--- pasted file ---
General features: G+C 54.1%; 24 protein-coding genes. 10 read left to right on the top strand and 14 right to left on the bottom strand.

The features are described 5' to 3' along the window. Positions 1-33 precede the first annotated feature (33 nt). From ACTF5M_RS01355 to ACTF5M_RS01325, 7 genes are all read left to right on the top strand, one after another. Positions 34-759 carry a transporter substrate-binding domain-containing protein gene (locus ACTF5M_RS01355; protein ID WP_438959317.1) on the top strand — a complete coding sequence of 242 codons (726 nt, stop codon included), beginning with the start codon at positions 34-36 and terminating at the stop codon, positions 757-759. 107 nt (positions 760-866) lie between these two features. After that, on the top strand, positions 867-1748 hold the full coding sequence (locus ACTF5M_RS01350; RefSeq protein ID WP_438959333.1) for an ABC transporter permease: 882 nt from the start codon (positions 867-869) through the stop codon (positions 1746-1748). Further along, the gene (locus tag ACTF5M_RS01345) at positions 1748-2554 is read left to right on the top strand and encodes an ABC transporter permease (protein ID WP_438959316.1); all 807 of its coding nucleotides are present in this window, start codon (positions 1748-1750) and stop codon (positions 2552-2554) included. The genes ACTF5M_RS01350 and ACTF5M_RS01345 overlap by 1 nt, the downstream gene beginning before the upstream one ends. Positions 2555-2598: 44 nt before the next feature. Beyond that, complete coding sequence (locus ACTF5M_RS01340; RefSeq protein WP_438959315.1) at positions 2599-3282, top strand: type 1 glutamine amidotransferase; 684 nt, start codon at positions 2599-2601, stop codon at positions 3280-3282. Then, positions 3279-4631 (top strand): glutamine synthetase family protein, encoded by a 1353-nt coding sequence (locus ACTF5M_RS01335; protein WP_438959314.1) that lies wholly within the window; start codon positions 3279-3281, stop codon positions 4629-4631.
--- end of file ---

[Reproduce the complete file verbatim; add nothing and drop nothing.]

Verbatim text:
General features: G+C 54.1%; 24 protein-coding genes. 10 read left to right on the top strand and 14 right to left on the bottom strand.

The features are described 5' to 3' along the window. Positions 1-33 precede the first annotated feature (33 nt). From ACTF5M_RS01355 to ACTF5M_RS01325, 7 genes are all read left to right on the top strand, one after another. Positions 34-759 carry a transporter substrate-binding domain-containing protein gene (locus ACTF5M_RS01355; protein ID WP_438959317.1) on the top strand — a complete coding sequence of 242 codons (726 nt, stop codon included), beginning with the start codon at positions 34-36 and terminating at the stop codon, positions 757-759. 107 nt (positions 760-866) lie between these two features. After that, on the top strand, positions 867-1748 hold the full coding sequence (locus ACTF5M_RS01350; RefSeq protein ID WP_438959333.1) for an ABC transporter permease: 882 nt from the start codon (positions 867-869) through the stop codon (positions 1746-1748). Further along, the gene (locus tag ACTF5M_RS01345) at positions 1748-2554 is read left to right on the top strand and encodes an ABC transporter permease (protein ID WP_438959316.1); all 807 of its coding nucleotides are present in this window, start codon (positions 1748-1750) and stop codon (positions 2552-2554) included. The genes ACTF5M_RS01350 and ACTF5M_RS01345 overlap by 1 nt, the downstream gene beginning before the upstream one ends. Positions 2555-2598: 44 nt before the next feature. Beyond that, complete coding sequence (locus ACTF5M_RS01340; RefSeq protein WP_438959315.1) at positions 2599-3282, top strand: type 1 glutamine amidotransferase; 684 nt, start codon at positions 2599-2601, stop codon at positions 3280-3282. Then, positions 3279-4631 (top strand): glutamine synthetase family protein, encoded by a 1353-nt coding sequence (locus ACTF5M_RS01335; protein WP_438959314.1) that lies wholly within the window; start codon positions 3279-3281, stop codon positions 4629-4631.